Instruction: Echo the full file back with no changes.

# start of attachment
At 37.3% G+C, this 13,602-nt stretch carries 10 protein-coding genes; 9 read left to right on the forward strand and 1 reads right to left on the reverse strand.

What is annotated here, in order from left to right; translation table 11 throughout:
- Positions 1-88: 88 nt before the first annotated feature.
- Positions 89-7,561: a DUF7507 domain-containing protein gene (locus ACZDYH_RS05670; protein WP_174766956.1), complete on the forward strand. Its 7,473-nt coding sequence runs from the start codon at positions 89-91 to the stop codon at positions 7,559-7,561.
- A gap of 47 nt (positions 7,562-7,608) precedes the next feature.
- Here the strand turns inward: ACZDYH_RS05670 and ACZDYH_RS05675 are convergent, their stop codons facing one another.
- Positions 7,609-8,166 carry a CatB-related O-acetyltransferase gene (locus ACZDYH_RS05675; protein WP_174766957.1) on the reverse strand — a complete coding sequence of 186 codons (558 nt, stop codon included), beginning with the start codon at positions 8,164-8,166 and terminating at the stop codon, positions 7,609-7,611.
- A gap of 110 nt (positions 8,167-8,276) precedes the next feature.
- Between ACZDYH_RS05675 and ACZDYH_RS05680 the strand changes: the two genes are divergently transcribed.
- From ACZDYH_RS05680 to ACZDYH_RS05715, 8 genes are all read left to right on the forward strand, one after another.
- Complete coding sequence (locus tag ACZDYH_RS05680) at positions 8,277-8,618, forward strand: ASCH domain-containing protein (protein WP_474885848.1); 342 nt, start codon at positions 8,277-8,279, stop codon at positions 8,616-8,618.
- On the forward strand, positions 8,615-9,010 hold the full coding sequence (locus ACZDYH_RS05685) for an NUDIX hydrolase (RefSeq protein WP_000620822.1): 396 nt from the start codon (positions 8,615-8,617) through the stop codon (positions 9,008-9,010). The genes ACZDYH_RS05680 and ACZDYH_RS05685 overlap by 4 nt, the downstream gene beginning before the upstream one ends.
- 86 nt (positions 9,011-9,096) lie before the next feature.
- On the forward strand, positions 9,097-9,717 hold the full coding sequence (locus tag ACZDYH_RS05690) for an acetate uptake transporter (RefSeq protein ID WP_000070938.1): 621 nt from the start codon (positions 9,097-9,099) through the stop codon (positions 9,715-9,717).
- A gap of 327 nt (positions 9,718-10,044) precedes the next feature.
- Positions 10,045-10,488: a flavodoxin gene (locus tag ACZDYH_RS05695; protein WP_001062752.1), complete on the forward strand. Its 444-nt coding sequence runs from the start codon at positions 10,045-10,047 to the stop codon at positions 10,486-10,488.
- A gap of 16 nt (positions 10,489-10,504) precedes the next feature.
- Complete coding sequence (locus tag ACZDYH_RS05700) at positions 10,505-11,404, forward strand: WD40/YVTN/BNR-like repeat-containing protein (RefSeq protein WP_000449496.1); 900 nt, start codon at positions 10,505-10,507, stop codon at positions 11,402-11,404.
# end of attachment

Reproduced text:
At 37.3% G+C, this 13,602-nt stretch carries 10 protein-coding genes; 9 read left to right on the forward strand and 1 reads right to left on the reverse strand.

What is annotated here, in order from left to right; translation table 11 throughout:
- Positions 1-88: 88 nt before the first annotated feature.
- Positions 89-7,561: a DUF7507 domain-containing protein gene (locus ACZDYH_RS05670; protein WP_174766956.1), complete on the forward strand. Its 7,473-nt coding sequence runs from the start codon at positions 89-91 to the stop codon at positions 7,559-7,561.
- A gap of 47 nt (positions 7,562-7,608) precedes the next feature.
- Here the strand turns inward: ACZDYH_RS05670 and ACZDYH_RS05675 are convergent, their stop codons facing one another.
- Positions 7,609-8,166 carry a CatB-related O-acetyltransferase gene (locus ACZDYH_RS05675; protein WP_174766957.1) on the reverse strand — a complete coding sequence of 186 codons (558 nt, stop codon included), beginning with the start codon at positions 8,164-8,166 and terminating at the stop codon, positions 7,609-7,611.
- A gap of 110 nt (positions 8,167-8,276) precedes the next feature.
- Between ACZDYH_RS05675 and ACZDYH_RS05680 the strand changes: the two genes are divergently transcribed.
- From ACZDYH_RS05680 to ACZDYH_RS05715, 8 genes are all read left to right on the forward strand, one after another.
- Complete coding sequence (locus tag ACZDYH_RS05680) at positions 8,277-8,618, forward strand: ASCH domain-containing protein (protein WP_474885848.1); 342 nt, start codon at positions 8,277-8,279, stop codon at positions 8,616-8,618.
- On the forward strand, positions 8,615-9,010 hold the full coding sequence (locus ACZDYH_RS05685) for an NUDIX hydrolase (RefSeq protein WP_000620822.1): 396 nt from the start codon (positions 8,615-8,617) through the stop codon (positions 9,008-9,010). The genes ACZDYH_RS05680 and ACZDYH_RS05685 overlap by 4 nt, the downstream gene beginning before the upstream one ends.
- 86 nt (positions 9,011-9,096) lie before the next feature.
- On the forward strand, positions 9,097-9,717 hold the full coding sequence (locus tag ACZDYH_RS05690) for an acetate uptake transporter (RefSeq protein ID WP_000070938.1): 621 nt from the start codon (positions 9,097-9,099) through the stop codon (positions 9,715-9,717).
- A gap of 327 nt (positions 9,718-10,044) precedes the next feature.
- Positions 10,045-10,488: a flavodoxin gene (locus tag ACZDYH_RS05695; protein WP_001062752.1), complete on the forward strand. Its 444-nt coding sequence runs from the start codon at positions 10,045-10,047 to the stop codon at positions 10,486-10,488.
- A gap of 16 nt (positions 10,489-10,504) precedes the next feature.
- Complete coding sequence (locus tag ACZDYH_RS05700) at positions 10,505-11,404, forward strand: WD40/YVTN/BNR-like repeat-containing protein (RefSeq protein WP_000449496.1); 900 nt, start codon at positions 10,505-10,507, stop codon at positions 11,402-11,404.